The origin of flavor
The actual “flavor” of wine is essentially a byproduct of smell. If you have a bad cold and have temporarily lost your sense of smell, all foods and beverages taste pretty much the same – not much of anything apart from the basic sensations of sweet, sour and bitter.
The aroma or fragrance of wine is therefore critical to the distinguishing of the flavor profile of one grape as opposed to another. The characteristic aroma of Chardonnay, for example, is often thought of as similar to apples; and since Chardonnay is also typically fermented and/or aged in French oak barrels, which impart vanillin or toasty qualities, the typical description of a Chardonnay might be: “appley, with creamy, smoky oak qualities.”
Albariño, on the other hand, tends to yield more flowery scents, giving fruit sensations suggesting lime or stone fruits like peach and nectarines. Sauvignon Blanc is typically green melony, often tinged by green leafy, grassy, herbal or flinty/minerally qualities that only accentuate the grape’s natural tartness.
Among reds, the aroma and flavor of Zinfandel is often related to berries, from cherries and strawberry to raspberries and blackberries, along with spicy notes suggesting blackpepper, and sometimes even cinnamon or clove. Because Zinfandel clusters often ripen uneven sized berries, Zinfandels often have a “jammy” characteristic in the nose and flavor; that jamminess coming from the tinier, nearly raisiny sized berries in the bunches.
Cabernet Sauvignon typically has an intense black fruit or blackcurrant-like aroma and flavor (while elusive, blackcurrants smell like a cross between shriveled blackberries, honeyed fruit liqueurs, stems of green weeds and dry wood), often in addition to minty or cedary notes that result from the interaction of the wine when aged in toasted white oak barrels.
The effect of tannin on taste
Tannins are derived from skins, seeds and stems of grapes; and because red wines are fermented with skins, seeds, and sometimes stems (when whole clusters are added to fermentors), they tend to have discernible levels of tannin. The taste of tannin – by itself, a bitter, astringent sensation – adds to sensations of fullness, or “body.”
Level of tannin is not so much a major factor in white wines, since whites are not fermented with skins. However, there are also tannins in oak barrels, traditionally used to ferment and age certain varieties like Chardonnay; and there are very mild sensations of tannin in more serious Chardonnays, although to a much lesser extent than in typical red wines.
Although there really are no food-and-wine “rules,” heavier tannin red wines do, in fact, help the palate digest heavier, fattier foods such as red meat (beef, lamb and fleshy game). Many wine lovers are well aware of the fact that softer tannin red wines, such as Pinot Noir and Primitivo (a clonal variation of Zinfandel, usually producing softer, fruitier reds), make wonderful matches with fleshier fish such as tuna and salmon, as well as white fish in richer sauces (such as veal stock reductions).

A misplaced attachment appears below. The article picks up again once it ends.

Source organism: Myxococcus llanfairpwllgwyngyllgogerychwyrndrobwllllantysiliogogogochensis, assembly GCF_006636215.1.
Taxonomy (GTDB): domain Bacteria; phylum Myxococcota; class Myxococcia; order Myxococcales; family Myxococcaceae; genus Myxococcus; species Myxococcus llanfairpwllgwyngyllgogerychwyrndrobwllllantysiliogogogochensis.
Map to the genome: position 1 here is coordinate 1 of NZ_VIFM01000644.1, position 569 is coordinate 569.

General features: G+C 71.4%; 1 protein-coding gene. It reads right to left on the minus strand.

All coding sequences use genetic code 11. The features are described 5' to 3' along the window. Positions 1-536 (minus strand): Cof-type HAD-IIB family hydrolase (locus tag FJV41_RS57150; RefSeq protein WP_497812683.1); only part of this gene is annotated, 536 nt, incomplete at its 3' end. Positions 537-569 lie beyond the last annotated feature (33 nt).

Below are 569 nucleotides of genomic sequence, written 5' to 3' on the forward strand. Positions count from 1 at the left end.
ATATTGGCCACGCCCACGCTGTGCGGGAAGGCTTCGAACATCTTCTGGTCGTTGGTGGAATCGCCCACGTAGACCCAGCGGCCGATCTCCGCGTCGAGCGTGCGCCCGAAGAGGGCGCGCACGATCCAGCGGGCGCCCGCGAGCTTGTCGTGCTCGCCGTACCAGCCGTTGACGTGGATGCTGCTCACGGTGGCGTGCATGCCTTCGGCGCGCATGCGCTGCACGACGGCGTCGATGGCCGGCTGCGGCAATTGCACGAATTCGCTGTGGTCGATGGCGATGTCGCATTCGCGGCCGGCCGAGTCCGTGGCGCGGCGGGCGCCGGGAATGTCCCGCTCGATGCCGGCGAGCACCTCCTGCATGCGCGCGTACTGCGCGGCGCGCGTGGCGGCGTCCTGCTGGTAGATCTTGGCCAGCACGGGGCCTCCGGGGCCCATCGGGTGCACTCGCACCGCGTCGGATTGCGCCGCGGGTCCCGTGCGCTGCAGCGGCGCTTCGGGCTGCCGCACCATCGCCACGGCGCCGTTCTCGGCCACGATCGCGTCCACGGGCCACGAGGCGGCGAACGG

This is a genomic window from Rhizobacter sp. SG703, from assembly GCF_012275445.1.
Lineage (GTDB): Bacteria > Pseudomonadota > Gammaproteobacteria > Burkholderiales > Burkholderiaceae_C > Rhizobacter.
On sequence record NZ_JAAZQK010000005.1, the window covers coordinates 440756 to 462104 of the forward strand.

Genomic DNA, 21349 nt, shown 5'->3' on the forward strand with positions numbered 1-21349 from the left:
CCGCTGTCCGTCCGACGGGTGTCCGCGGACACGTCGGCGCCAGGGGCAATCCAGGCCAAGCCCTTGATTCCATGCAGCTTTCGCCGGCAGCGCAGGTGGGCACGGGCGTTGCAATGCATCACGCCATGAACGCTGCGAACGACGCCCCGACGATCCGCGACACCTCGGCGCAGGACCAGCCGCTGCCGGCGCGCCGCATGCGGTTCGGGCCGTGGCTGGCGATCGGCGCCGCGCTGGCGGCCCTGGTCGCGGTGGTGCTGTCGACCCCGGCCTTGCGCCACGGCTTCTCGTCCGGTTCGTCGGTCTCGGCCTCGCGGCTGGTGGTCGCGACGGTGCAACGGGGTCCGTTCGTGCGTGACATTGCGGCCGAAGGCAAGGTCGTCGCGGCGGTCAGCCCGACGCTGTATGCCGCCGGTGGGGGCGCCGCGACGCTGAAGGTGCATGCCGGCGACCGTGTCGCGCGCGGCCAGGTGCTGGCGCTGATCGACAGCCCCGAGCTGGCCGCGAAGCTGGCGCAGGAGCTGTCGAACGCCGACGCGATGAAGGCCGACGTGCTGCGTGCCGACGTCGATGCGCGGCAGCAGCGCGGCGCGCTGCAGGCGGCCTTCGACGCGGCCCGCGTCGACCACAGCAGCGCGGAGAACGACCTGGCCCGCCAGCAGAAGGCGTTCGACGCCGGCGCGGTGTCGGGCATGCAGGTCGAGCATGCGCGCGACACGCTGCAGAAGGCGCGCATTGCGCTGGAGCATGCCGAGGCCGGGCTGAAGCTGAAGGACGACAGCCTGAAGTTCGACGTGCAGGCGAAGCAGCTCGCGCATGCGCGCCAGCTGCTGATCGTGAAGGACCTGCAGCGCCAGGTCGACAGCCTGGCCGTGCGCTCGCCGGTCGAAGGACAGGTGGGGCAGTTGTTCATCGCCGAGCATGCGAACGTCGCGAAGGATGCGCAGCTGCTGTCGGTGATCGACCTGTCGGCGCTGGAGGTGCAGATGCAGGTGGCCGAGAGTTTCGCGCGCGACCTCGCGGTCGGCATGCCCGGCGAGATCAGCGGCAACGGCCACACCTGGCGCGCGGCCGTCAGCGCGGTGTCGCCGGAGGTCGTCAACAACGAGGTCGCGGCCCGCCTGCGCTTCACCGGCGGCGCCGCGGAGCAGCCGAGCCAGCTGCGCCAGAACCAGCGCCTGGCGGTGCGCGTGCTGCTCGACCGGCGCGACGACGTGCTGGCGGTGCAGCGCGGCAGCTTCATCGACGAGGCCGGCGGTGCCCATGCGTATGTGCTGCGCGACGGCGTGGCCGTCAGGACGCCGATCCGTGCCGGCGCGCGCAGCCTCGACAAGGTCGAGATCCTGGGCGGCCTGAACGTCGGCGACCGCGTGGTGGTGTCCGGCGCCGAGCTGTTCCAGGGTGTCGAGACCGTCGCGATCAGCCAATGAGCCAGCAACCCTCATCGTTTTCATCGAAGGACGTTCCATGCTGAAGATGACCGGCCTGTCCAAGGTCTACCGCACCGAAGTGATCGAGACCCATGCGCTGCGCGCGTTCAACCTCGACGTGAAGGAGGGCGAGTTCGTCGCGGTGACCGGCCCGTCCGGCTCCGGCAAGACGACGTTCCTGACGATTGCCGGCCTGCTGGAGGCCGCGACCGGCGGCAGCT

Tannin in wines can also act as a natural preservative. Red wines with generous amounts of tannin are also well known as the wines most likely to age gracefully (on the other hand, for lack of tannin white wines generally do not benefit from aging at all). The red wines most associated with Napa Valley and France’s Bordeaux region, for instance, are those made primarily from the dark, thick skinned, high tannin Cabernet Sauvignon and Merlot grapes, and are therefore prized by collectors who like to cellar such wines for a good ten, twenty years or longer.
But high amounts of tannin are not necessarily indicators of actual quality in the long term. The great red wines of France’s Burgundy region, for instance, are made from the lower tannin, thinner skinned Pinot Noir grape; but because these wines are yield such intense, classically balanced, harmonious wines, they often mature more beautifully than many reds from Bordeaux.
California grown Cabernet Sauvignons and Merlots can be extremely high in tannin; but because they ripen in a warmer climate than Bordeaux’s – producing wines with more fruit forward aromas and rounder palate sensations – many wine lovers prefer to drink them much sooner (within the first ten, twelve years) than they would red wines from Bordeaux.
It’s often noted that Cabernet Sauvignons as well as Zinfandels grown in Lodi tend to be softer, rounder, even more fruit focused than those of, say, Napa Valley. But not because Lodi is so much warmer than Napa Valley – growing temperatures in Lodi are pretty much the same as the middle of Napa Valley – but because soils in Lodi tend to be very deep, rich and sandy, allowing for extensive root systems and, ultimately, highly productive plants, giving very fruit forward wines.
The variety of grape, in other words, primarily determines the level of tannin found in red wines; but climate, soil, and all other aspects effecting vine growth are also big factors in how tannin effects taste and the aging potential of wines.
Our next wine 101: how is wine properly tasted?